MasteringPhysics7b

MasteringPhysics7b - MasteringPhysics Assignment Print View

Info iconThis preview shows pages 1–2. Sign up to view the full content.

View Full Document Right Arrow Icon
MasteringPhysics: Assignment Print View http://session.masteringphysics.com/myct/assignmentPrint?assignmentI. .. 1 of 16 12/19/2007 2:39 AM [ Print View ] PHCC 141: Physics for Scientists and Engineers I - Fall 2007 7b. Potential Energy and Total Mechanical Energy Due at 11:59pm on Monday, October 8, 2007 Hide Grading Details Number of answer attempts per question is: 5 You gain credit for: correctly answering a question in a Part, or correctly answering a question in a Hint. You lose credit for: exhausting all attempts or requesting the answer to a question in a Part or Hint, or incorrectly answering a question in a Part. Late submissions: reduce your score by 100% over each day late. Hints are helpful clues or simpler questions that guide you to the answer. Hints are not available for all questions. There is no penalty for leaving questions in Hints unanswered. Grading of Incorrect Answers For Multiple-Choice or True/False questions, you lose 100% / ( # of options - 1 ) credit per incorrect answer. For any other question, you lose 3% credit per incorrect answer. Potential Energy Calculations Learning Goal: To understand the relationship between the force and the potential energy changes associated with that force and to be able to calculate the changes in potential energy as definite integrals. Imagine that a conservative force field is defined in a certain region of space. Does this sound too abstract? Well, think of a gravitational field (the one that makes apples fall down and keeps the planets orbiting) or an electrostatic field existing around any electrically charged object. If a particle is moving in such a field, its change in potential energy does not depend on the particle's path and is determined only by the particle's initial and final positions. Recall that, in general, the component of the net force acting on a particle equals the negative derivative of the potential energy function along the corresponding axis: . Therefore, the change in potential energy can be found as the integral , where is the change in potential energy for a particle moving from point 1 to point 2, is the net force acting on the particle at a given point of its path, and is a small displacement of the particle along its path from 1 to 2. Evaluating such an integral in a general case can be a tedious and lengthy task. However, two circumstances make it easier: Because the result is path-independent , it is always possible to consider the most straightforward way to reach point 2 from point 1. 1. The most common real-world fields are rather simply defined. 2. In this problem, you will practice calculating the change in potential energy for a particle moving in three common force fields. Note that, in the equations for the forces,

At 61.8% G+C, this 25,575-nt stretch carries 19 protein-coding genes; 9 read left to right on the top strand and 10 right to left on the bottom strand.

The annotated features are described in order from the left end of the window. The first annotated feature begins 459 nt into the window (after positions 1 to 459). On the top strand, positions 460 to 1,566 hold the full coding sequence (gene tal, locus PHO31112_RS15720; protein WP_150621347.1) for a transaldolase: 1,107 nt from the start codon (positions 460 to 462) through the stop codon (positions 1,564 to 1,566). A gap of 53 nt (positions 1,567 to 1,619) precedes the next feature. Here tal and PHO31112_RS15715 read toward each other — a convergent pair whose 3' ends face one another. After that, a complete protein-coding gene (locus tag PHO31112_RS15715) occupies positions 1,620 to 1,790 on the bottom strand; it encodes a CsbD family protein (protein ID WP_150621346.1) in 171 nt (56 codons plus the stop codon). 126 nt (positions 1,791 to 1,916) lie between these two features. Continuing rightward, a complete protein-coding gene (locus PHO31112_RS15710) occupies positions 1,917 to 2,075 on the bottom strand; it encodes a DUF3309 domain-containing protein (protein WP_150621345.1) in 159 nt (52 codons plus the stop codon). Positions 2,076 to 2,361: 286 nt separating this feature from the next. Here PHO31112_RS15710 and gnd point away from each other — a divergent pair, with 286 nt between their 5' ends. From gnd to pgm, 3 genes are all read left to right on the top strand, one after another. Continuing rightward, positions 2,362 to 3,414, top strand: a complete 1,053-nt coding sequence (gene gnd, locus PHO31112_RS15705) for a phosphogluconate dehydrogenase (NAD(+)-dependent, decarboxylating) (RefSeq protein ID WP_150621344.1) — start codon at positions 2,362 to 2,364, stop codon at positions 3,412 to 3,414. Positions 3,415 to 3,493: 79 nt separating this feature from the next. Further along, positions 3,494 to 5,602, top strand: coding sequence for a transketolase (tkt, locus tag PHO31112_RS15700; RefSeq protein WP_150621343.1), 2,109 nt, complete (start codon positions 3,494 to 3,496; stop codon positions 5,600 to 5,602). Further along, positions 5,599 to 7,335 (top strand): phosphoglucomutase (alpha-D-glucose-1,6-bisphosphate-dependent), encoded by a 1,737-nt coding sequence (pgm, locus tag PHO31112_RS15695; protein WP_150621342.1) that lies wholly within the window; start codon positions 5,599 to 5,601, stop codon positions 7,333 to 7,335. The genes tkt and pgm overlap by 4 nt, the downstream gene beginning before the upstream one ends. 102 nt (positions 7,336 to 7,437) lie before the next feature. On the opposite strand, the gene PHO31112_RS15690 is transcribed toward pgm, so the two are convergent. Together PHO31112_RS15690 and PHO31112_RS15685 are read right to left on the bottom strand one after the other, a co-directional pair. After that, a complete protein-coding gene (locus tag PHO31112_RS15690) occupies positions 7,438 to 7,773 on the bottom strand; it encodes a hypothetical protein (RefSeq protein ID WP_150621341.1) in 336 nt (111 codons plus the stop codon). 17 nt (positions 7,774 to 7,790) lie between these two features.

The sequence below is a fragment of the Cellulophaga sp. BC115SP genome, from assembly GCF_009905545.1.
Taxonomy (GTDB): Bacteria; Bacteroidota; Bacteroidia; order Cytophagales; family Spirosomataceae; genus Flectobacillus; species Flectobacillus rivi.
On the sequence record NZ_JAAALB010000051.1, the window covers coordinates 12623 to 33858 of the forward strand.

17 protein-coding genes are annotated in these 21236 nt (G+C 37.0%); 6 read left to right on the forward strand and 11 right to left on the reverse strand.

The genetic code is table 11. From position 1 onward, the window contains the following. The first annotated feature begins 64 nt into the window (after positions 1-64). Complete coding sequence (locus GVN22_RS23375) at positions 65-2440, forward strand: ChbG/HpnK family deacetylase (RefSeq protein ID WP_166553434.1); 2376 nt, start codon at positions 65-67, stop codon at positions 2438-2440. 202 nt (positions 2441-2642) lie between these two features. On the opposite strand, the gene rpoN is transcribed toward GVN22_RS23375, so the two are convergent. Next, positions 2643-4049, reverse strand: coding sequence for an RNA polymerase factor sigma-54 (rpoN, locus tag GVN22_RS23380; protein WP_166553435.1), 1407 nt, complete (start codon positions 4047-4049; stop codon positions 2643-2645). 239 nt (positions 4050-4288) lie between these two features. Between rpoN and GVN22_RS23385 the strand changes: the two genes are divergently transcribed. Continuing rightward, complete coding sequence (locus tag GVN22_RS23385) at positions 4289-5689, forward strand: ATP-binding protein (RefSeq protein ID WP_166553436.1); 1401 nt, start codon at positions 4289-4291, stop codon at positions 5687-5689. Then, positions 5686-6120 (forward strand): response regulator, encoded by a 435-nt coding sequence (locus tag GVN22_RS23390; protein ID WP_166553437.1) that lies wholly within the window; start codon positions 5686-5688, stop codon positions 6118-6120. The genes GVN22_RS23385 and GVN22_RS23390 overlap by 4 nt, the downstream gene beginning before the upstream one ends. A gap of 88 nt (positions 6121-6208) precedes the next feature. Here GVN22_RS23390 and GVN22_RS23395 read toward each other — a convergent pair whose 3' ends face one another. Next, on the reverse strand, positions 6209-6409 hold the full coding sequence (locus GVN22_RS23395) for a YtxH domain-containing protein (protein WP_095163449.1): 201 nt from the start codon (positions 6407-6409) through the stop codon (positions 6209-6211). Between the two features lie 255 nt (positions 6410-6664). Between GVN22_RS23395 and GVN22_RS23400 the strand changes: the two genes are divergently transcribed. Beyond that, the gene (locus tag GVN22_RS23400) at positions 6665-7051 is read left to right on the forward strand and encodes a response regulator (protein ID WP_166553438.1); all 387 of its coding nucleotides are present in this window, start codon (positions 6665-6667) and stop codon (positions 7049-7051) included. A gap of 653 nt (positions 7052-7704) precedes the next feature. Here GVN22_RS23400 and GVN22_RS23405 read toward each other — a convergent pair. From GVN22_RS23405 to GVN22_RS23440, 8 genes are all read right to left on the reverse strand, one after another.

Background image of page 1

Info iconThis preview has intentionally blurred sections. Sign up to view the full version.

View Full DocumentRight Arrow Icon
Image of page 2
This is the end of the preview. Sign up to access the rest of the document.

This note was uploaded on 10/28/2008 for the course PH 141 taught by Professor Toki during the Fall '08 term at Colorado State.

Page1 / 16

MasteringPhysics7b - MasteringPhysics Assignment Print View

This preview shows document pages 1 - 2. Sign up to view the full document.

View Full Document Right Arrow Icon
Ask a homework question - tutors are online